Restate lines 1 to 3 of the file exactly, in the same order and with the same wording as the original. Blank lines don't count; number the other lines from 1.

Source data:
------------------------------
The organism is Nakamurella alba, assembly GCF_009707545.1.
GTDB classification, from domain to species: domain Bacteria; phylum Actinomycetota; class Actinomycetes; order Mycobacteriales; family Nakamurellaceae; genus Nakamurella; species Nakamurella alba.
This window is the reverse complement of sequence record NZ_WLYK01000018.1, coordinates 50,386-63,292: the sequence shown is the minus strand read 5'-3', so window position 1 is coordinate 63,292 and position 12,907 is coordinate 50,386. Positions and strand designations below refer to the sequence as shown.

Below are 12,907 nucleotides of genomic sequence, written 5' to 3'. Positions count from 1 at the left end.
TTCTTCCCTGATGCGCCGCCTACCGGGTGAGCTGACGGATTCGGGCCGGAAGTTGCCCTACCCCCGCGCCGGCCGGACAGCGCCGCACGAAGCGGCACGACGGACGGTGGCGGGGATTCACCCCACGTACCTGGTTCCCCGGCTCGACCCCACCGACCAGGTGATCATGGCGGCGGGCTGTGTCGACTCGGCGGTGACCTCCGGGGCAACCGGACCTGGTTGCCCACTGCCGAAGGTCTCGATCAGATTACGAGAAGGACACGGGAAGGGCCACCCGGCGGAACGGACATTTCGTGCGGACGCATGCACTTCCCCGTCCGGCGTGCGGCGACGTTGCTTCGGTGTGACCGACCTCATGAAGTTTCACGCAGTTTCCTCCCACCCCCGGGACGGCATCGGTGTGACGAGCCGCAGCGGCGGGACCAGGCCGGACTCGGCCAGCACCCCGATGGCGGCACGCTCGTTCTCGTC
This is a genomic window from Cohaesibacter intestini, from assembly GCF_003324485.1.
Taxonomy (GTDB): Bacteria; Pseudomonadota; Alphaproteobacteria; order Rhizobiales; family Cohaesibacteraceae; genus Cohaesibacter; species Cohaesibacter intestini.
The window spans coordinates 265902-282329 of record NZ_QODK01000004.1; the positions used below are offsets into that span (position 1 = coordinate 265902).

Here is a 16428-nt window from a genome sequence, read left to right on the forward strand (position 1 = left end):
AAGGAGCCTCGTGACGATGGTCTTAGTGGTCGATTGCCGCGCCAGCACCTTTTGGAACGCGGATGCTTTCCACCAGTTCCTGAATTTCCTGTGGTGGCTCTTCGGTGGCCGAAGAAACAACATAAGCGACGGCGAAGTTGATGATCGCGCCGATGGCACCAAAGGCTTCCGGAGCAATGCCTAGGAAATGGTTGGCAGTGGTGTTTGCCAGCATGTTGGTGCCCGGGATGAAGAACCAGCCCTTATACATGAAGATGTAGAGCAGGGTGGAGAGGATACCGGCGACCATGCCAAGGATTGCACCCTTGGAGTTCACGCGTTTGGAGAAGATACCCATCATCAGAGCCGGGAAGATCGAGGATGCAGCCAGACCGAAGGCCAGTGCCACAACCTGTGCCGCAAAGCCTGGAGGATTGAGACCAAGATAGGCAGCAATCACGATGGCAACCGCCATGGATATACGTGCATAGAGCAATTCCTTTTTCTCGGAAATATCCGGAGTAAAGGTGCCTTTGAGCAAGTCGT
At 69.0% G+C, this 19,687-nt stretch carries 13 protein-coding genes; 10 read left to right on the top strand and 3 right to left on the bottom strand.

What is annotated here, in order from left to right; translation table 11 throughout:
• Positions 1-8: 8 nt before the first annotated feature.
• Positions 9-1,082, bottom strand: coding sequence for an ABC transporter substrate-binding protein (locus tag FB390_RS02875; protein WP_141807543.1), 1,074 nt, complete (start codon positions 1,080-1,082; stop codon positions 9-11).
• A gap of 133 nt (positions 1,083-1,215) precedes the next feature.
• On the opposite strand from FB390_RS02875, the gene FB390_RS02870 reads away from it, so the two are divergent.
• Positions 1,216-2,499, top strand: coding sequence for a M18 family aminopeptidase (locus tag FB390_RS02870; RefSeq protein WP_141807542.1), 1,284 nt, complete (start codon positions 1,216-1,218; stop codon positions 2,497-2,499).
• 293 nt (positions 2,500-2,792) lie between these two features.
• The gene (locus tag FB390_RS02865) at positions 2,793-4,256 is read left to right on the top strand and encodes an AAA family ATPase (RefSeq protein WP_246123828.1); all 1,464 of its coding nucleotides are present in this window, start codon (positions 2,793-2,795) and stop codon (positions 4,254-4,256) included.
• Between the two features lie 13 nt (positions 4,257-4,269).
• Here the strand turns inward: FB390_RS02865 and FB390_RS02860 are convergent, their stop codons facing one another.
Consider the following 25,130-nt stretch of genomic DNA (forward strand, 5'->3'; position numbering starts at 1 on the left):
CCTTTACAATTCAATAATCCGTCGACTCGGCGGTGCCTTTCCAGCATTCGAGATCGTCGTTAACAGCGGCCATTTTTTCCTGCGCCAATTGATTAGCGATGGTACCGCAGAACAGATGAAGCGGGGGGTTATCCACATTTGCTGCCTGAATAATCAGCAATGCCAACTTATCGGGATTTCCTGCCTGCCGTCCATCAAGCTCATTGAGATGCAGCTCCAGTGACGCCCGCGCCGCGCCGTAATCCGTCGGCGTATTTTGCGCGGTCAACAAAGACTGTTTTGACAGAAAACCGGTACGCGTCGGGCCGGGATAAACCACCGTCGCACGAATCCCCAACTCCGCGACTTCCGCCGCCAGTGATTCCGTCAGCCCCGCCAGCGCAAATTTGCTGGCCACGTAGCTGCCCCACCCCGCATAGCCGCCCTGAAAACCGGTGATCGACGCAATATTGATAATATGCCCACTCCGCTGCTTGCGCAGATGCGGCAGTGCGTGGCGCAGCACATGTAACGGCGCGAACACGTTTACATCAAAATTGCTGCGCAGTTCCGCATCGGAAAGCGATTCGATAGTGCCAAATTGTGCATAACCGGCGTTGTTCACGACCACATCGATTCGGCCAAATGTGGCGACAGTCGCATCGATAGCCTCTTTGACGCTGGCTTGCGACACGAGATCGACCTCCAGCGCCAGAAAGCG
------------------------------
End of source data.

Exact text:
The organism is Nakamurella alba, assembly GCF_009707545.1.
GTDB classification, from domain to species: domain Bacteria; phylum Actinomycetota; class Actinomycetes; order Mycobacteriales; family Nakamurellaceae; genus Nakamurella; species Nakamurella alba.
This window is the reverse complement of sequence record NZ_WLYK01000018.1, coordinates 50,386-63,292: the sequence shown is the minus strand read 5'-3', so window position 1 is coordinate 63,292 and position 12,907 is coordinate 50,386. Positions and strand designations below refer to the sequence as shown.